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Writing across the curriculum

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Writing across the curriculum

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  1. Writing across the curriculum How can I make it work in my classroom?

  2. The Power of Words

  3. To write is to think, to learn, to discover, to create, to express. To write is to participate in the world--locally and globally. • St. Norbert College (2012)

  4. What is writing across the curriculum? • Educational movement or strategy that advocates the incorporation of writing into all classes and disciplines, to help students improve their writing and use writing as a learning tool.

  5. Writing-to-learn • fosters critical thinking and learning; short writings that occur as students are learning a concept

  6. Writing -to-demonstrate knowledge • students show what they have learned by explaining their understanding of concepts and ideas

  7. Is there already writing embedded throughout the curriculum?

  8. Science • SKCS5. Students will communicate scientific ideas and activities clearly. • a. Describe and compare things in terms of number, shape, texture, size, weight, color, and motion. • b. Begin to draw pictures that portray features of the thing being described. • S3CS5. Students will communicate scientific ideas and activities clearly. • a. Write instructions that others can follow in carrying out a scientific procedure. • b. Make sketches to aid in explaining scientific procedures or ideas. • c. Use numerical data in describing and comparing objects and events. • d. Locate scientific information in reference books, back issues of newspapers and magazines, CD-ROMs, and computer databases.

  9. What about Social Studies? • SS1H1 The student will read about and describe the life of historical figures in American history. • a. Identify the contributions made by these figures: Benjamin Franklin (inventor/author/ statesman),Thomas Jefferson (Declaration of Independence), Meriwether Lewis and William Clark with Sacagawea (exploration), Harriet Tubman (Underground Railroad), Theodore Roosevelt (National Parks and the environment), George Washington Carver (science). • b. Describe how everyday life of these historical figures is similar to and different from everyday life in the present (food, clothing, homes, transportation, communication, recreation). • SS4H4 The student will explain the causes, events, and results of the American Revolution. • b. Explain the writing of the Declaration of Independence; include who wrote it, how it was written, why it was necessary, and how it was a response to tyranny and the abuse of power. • c. Describe the major events of the American Revolution and explain the factors leading to American victory and British defeat; include the Battles of Lexington and Concord, Saratoga, and Yorktown. • d. Describe key individuals in the American Revolution with emphasis on King George III, George Washington, Benjamin Franklin, Thomas Jefferson, Benedict Arnold, Patrick Henry, and John Adams.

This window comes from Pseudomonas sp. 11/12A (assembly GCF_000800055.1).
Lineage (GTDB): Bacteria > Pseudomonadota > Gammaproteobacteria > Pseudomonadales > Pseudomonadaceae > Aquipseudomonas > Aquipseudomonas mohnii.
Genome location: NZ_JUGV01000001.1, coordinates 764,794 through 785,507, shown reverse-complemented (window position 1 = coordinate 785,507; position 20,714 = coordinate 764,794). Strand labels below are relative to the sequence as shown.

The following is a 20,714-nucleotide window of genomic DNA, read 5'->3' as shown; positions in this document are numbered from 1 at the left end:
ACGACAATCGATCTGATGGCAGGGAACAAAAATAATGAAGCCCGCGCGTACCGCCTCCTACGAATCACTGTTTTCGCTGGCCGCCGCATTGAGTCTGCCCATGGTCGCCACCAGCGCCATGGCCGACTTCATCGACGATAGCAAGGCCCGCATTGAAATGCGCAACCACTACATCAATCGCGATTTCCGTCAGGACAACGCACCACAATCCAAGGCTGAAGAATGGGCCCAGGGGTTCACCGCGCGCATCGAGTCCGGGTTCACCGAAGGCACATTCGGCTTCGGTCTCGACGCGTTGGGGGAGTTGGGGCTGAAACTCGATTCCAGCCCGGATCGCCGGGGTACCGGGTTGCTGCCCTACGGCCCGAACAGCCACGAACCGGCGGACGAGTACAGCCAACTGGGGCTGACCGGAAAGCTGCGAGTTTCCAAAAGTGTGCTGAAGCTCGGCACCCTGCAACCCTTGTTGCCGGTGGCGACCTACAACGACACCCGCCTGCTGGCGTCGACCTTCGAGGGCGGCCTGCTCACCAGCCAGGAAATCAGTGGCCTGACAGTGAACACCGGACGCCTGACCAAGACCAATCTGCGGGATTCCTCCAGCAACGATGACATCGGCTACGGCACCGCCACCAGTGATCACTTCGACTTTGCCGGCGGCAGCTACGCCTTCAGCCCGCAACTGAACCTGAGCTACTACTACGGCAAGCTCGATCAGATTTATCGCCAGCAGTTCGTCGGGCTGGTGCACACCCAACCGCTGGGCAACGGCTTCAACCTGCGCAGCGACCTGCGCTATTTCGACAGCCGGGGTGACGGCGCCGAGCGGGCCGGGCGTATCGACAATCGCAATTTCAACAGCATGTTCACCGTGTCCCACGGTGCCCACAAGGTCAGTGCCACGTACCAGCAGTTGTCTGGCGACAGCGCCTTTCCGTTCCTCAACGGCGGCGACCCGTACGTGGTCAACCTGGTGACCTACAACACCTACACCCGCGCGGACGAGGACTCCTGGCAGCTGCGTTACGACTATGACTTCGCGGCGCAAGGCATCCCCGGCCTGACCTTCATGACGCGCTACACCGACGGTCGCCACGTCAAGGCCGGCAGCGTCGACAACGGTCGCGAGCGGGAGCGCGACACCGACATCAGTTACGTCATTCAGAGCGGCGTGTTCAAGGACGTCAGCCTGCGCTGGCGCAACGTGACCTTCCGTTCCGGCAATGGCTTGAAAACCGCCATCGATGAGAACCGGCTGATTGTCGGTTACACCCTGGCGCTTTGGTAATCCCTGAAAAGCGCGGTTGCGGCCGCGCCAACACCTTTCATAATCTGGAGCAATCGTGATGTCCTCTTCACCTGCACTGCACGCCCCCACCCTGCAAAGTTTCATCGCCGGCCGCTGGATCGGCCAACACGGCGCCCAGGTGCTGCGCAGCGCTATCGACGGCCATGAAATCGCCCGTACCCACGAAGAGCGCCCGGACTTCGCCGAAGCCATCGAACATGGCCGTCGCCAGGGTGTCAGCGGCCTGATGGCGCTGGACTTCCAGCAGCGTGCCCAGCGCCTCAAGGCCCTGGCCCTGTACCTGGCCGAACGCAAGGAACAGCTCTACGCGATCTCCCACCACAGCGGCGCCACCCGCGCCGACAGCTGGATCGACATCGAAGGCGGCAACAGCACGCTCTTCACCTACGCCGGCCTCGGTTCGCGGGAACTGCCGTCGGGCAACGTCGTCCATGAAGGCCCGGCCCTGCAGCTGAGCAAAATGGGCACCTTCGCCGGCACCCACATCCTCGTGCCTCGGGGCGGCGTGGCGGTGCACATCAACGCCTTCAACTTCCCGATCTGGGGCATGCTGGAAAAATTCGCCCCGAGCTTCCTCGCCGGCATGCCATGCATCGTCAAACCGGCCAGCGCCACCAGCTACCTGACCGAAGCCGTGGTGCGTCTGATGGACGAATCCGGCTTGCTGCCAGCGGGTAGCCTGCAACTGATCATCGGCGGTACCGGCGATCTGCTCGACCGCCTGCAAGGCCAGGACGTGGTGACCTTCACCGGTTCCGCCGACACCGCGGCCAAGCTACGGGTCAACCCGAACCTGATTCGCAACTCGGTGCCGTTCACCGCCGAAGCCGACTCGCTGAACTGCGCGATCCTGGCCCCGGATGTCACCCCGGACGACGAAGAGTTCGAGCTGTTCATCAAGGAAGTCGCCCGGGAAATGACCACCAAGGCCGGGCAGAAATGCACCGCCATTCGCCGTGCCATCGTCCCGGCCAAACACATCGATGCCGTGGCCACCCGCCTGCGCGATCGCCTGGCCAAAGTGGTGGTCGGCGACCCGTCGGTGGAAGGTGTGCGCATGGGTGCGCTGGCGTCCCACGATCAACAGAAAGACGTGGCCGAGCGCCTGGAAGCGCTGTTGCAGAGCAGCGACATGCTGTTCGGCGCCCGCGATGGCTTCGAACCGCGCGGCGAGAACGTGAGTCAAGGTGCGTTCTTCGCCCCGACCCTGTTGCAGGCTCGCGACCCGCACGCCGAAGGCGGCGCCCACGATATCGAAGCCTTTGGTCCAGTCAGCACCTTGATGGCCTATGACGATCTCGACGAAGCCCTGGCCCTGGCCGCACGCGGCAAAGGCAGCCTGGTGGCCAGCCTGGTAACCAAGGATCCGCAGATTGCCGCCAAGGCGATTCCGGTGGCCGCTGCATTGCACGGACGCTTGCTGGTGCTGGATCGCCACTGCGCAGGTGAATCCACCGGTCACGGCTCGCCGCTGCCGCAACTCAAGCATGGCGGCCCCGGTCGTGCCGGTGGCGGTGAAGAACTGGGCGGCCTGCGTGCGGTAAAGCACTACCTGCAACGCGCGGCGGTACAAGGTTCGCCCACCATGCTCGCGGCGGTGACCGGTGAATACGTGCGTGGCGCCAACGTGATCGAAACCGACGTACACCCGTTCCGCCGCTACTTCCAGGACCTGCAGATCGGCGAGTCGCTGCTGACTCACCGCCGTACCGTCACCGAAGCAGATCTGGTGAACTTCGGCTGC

10. And Yes, Even Math • 3 Construct viable arguments and critique the reasoning of others. • Mathematically proficient students start by explaining to themselves the meaning of a problem and looking for entry points to its solution. They analyze givens, constraints, relationships, and goals. They make conjectures about the form and meaning of the solution and plan a solution pathway rather than simply jumping into a solution attempt. • 6 Attend to precision. • Mathematically proficient students try to communicate precisely to others.

  11. What do these standards look like in my classroom?

  12. When writing a task, what should I think about? • How exactly does this assignment fit with the objectives/standards of the subject? • What do you want the students to learn or experience from this writing assignment? • Should this assignment relate only to the class and the texts for the class, or should it also relate to the world beyond the classroom? • Does the task meet the needs of all of my learners? • 5. What do you want students to show you in this assignment? To demonstrate mastery of concepts or texts? To demonstrate logical and critical thinking? To develop an original idea? To learn and demonstrate the procedures, practices, and tools of the subject? • MIT (Retrieved 2012) • MIT (retrieved 2012)

  13. It’s time to write • Choose one upcoming standard • from Math, Social Studies, or Science. • Create a writing assignment that is either “writing to learn” or “writing to demonstrate learning”. • On the chart paper, write your standard and task. Post it in the designated areas.

  14. Gallery walk • Did the task match the standard? • Are there any tasks that you can adapt to meet the needs of your students? If so, how? • Post any comments, questions, or suggestions to the task writers. • Record any tasks that you liked in the back of your pamphlet.

  15. To write is to think, to learn, to discover, to create, to express. To write is to participate in the world--locally and globally. • St. Norbert College (2012)

  16. Questions